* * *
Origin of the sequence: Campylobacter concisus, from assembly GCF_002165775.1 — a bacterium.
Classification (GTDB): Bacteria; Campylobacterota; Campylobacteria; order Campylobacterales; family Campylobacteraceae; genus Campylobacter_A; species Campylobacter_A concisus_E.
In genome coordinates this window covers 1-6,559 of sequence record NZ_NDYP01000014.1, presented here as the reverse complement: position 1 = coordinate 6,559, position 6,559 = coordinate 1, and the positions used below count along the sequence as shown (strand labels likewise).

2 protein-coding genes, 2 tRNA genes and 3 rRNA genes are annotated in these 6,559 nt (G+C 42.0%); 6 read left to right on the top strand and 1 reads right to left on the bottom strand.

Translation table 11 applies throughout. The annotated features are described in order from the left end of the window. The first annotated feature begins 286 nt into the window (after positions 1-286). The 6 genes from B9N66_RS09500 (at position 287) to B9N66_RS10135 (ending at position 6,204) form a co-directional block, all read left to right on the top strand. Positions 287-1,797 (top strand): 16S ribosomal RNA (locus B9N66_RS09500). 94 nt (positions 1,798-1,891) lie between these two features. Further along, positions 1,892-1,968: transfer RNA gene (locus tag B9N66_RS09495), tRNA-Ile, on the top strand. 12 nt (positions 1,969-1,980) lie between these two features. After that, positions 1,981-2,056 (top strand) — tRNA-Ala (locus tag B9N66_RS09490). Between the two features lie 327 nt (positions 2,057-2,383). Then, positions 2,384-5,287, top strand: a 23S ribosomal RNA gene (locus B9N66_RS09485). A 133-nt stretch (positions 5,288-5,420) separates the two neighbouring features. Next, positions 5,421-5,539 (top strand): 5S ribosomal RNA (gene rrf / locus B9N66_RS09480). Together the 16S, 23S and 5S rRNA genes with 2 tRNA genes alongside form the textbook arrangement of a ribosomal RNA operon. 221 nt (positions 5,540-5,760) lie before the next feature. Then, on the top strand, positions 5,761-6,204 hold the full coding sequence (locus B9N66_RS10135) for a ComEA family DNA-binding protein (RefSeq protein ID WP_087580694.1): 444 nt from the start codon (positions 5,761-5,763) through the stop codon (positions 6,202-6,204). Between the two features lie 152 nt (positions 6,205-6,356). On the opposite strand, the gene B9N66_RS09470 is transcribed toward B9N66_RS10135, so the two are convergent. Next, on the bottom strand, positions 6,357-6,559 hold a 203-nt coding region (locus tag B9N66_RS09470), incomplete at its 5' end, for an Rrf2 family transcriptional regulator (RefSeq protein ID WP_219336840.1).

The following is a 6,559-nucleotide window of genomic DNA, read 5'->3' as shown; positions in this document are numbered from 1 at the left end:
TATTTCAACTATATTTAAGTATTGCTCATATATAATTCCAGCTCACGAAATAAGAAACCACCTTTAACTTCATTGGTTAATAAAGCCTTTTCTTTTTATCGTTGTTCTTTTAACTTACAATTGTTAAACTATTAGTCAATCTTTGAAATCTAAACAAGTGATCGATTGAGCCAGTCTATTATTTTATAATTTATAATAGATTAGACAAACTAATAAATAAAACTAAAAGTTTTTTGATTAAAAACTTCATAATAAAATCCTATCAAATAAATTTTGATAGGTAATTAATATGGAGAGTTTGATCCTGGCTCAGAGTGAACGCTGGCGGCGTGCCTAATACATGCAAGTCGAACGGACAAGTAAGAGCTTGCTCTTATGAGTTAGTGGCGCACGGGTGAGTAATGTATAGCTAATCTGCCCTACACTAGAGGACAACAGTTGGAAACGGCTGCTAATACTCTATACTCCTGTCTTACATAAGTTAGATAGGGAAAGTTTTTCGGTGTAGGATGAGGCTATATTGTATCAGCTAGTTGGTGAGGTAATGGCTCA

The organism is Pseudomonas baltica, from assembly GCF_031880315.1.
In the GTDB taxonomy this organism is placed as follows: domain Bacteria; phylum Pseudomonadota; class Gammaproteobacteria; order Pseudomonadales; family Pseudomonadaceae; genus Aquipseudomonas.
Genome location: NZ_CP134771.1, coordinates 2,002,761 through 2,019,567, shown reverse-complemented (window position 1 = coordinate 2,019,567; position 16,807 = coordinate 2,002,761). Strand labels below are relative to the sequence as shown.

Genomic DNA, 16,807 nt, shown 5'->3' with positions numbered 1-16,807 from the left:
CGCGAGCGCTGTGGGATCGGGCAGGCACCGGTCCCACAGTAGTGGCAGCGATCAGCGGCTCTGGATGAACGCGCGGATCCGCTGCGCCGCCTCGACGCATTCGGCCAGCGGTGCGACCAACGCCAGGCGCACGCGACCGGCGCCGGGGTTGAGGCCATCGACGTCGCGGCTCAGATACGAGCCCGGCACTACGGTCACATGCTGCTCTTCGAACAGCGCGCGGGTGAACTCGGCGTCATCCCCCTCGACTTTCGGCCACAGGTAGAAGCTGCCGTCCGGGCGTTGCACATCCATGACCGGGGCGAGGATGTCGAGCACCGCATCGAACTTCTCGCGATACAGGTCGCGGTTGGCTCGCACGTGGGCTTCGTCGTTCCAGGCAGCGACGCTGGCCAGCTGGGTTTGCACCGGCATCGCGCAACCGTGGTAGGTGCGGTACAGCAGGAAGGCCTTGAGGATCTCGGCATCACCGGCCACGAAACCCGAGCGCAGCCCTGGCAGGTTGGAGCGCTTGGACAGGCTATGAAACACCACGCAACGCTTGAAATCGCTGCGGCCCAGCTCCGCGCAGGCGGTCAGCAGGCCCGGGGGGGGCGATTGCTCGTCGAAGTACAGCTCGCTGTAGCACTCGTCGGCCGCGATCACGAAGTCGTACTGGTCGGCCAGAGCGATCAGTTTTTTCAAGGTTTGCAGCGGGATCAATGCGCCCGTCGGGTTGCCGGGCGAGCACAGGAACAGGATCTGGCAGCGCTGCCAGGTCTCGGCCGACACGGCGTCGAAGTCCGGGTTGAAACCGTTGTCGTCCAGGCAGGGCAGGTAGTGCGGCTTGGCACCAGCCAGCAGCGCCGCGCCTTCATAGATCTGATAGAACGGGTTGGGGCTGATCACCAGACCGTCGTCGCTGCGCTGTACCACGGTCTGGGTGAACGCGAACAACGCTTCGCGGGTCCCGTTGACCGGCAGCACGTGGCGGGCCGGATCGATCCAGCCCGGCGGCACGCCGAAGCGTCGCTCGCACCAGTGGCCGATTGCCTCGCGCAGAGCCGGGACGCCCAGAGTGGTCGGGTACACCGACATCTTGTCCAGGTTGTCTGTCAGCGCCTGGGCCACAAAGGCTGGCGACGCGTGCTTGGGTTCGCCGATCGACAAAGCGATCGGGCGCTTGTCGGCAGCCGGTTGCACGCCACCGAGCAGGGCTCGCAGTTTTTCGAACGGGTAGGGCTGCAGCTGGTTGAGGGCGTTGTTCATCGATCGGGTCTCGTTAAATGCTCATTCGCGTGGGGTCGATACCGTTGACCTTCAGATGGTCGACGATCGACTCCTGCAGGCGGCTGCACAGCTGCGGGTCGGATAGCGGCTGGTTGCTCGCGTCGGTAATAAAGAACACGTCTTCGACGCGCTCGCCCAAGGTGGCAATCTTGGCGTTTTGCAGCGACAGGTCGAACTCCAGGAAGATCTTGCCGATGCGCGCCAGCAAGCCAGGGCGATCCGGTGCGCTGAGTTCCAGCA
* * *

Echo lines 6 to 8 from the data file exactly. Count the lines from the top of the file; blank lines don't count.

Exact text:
The following is a 6,559-nucleotide window of genomic DNA, read 5'->3' as shown; positions in this document are numbered from 1 at the left end:
TATTTCAACTATATTTAAGTATTGCTCATATATAATTCCAGCTCACGAAATAAGAAACCACCTTTAACTTCATTGGTTAATAAAGCCTTTTCTTTTTATCGTTGTTCTTTTAACTTACAATTGTTAAACTATTAGTCAATCTTTGAAATCTAAACAAGTGATCGATTGAGCCAGTCTATTATTTTATAATTTATAATAGATTAGACAAACTAATAAATAAAACTAAAAGTTTTTTGATTAAAAACTTCATAATAAAATCCTATCAAATAAATTTTGATAGGTAATTAATATGGAGAGTTTGATCCTGGCTCAGAGTGAACGCTGGCGGCGTGCCTAATACATGCAAGTCGAACGGACAAGTAAGAGCTTGCTCTTATGAGTTAGTGGCGCACGGGTGAGTAATGTATAGCTAATCTGCCCTACACTAGAGGACAACAGTTGGAAACGGCTGCTAATACTCTATACTCCTGTCTTACATAAGTTAGATAGGGAAAGTTTTTCGGTGTAGGATGAGGCTATATTGTATCAGCTAGTTGGTGAGGTAATGGCTCA

The organism is Pseudomonas baltica, from assembly GCF_031880315.1.